Ready for Telematics to Transform Your Business?By Guest Author | Posted 2014-10-09 Email Print
Telematics helps firms that can get value from monitoring, predicting and facilitating consumer behavior in real time via geospatial or motion-oriented data.
Getting Past the Roadblocks
Telematics is fostering all sorts of revenue-growing or expense-saving activities—and it’s just taking off. Research firm SBD has forecast that 600 million cars will be fitted with embedded telematics by 2025 ("2025 Every Car Connected: Forecasting the Growth and Opportunity"), a more than tenfold increase from today. And that doesn’t account for the anticipated growth of app-based, consumer-friendly uses via the ever increasing population of smartphones.
While the opportunities associated with telematics are many, so are the potential challenges. In fact, telematics-driven growth and profitability are encountering their share of roadblocks.
Privacy concerns include one noteworthy obstacle, as well as downstream impacts that shift the consumer’s value equation to a less favorable position. Beyond early adopters, will large numbers of consumers allow insurers to monitor their driving behavior when there's a potential for price increases and not just discounts?
Will millions of consumers be comfortable allowing retail marketers to monitor their activity out in the world to entice them to enter their stores? Is some level of privacy invasion worth a 40 percent discount at the mall—or not? What about 30 percent? 20 percent? 10 percent? 5 percent? Or will consumers fear that data collected may be sold or stolen or used against them?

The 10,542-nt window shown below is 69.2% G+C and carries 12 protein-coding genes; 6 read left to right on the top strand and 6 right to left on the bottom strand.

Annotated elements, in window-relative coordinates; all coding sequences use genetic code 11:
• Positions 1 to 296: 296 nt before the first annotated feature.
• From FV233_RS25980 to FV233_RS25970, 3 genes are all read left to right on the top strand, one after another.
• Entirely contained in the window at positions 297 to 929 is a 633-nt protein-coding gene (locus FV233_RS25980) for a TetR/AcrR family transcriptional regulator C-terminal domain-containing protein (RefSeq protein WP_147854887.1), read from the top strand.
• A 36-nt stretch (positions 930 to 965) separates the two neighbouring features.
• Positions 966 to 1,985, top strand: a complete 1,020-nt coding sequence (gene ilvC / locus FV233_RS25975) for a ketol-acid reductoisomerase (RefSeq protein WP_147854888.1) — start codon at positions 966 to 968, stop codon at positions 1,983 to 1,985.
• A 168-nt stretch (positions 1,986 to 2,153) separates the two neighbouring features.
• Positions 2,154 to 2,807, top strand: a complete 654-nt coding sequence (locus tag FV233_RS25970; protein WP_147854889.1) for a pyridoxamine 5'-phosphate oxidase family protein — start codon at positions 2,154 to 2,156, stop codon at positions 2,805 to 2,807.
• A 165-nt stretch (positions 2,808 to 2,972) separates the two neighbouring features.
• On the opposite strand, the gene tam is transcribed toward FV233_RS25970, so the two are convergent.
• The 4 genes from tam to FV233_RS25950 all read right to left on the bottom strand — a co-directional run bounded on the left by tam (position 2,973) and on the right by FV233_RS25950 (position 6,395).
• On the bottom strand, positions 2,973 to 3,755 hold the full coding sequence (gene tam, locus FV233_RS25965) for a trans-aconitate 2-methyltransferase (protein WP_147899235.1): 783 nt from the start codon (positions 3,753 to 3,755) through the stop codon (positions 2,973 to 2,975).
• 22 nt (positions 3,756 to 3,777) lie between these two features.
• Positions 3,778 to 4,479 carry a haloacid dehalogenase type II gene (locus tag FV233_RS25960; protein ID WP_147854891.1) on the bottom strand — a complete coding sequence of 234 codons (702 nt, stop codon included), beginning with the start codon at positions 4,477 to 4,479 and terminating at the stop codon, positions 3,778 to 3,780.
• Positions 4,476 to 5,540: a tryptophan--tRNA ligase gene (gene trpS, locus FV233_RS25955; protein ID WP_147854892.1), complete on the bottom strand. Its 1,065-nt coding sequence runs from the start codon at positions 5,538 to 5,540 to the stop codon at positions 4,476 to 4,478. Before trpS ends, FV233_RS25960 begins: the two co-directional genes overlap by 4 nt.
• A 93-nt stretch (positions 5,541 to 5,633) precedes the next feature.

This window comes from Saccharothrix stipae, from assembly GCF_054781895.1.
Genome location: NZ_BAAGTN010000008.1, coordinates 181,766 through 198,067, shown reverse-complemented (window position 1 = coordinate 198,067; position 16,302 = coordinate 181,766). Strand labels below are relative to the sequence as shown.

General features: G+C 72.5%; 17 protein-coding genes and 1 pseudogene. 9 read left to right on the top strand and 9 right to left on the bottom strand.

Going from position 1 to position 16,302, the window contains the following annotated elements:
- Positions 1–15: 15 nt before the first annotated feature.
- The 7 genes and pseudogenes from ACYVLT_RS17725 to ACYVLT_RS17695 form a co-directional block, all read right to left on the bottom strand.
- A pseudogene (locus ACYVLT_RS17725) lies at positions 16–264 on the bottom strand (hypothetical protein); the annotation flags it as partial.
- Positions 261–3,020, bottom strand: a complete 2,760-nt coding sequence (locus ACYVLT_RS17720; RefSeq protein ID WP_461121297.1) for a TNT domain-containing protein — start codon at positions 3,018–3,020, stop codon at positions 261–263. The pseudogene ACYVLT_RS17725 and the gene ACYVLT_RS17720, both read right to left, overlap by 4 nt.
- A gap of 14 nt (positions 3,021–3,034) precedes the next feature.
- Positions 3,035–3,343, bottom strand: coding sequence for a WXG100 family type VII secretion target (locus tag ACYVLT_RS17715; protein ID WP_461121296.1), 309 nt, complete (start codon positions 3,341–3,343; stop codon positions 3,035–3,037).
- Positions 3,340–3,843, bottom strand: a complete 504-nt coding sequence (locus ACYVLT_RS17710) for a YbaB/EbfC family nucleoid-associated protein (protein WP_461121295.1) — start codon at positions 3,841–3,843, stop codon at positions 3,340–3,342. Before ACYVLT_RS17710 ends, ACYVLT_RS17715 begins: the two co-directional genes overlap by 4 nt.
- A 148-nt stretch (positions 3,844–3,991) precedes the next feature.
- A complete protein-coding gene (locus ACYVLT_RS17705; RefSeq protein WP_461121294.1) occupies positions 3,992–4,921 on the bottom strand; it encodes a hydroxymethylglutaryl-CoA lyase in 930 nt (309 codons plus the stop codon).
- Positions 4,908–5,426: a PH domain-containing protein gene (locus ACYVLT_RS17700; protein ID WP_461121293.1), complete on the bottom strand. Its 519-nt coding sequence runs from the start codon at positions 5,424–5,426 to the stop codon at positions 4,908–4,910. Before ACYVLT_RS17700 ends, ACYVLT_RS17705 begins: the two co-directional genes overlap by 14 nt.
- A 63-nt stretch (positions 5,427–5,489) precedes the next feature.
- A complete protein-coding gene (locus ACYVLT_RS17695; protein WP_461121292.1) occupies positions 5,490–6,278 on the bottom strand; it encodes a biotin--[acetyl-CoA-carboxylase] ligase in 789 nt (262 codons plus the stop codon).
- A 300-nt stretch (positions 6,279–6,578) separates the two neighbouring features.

Operational issues should also be considered before a company goes all-in on telematics. The company should ensure that it is operationally fit for telematics initiatives in order to provide return on investment. Operational considerations include the following:
· Network and data processing capacity to facilitate accurate, reliable and timely data collection and transmission via mobile apps or black box devices;
· Adequacy of data management, warehousing systems, storage capacity and advanced analytics capabilities;
· Capabilities to provide customer service support, especially for value-added, telematics-driven consumer applications;
· Sufficient privacy and security policies and measures to reassure both consumers and regulators.
As the telematics era moves out of its infancy, the technology’s long-term implications are largely unknown. While telematics has a lot of moving parts and support functions, the return on investment from the technology can be significant if some reasonable business predictions prove accurate.
Telematics is disrupting industry paradigms and offering possibilities for new business models. As telematics kicks into high gear, businesses and consumers should be ready to adapt to and capitalize on these rapid shifts.
John Lucker is the global advanced analytics & modeling market leader for Deloitte Analytics. Follow him on Twitter (@JohnLucker) or email him at JLucker@deloitte.com.
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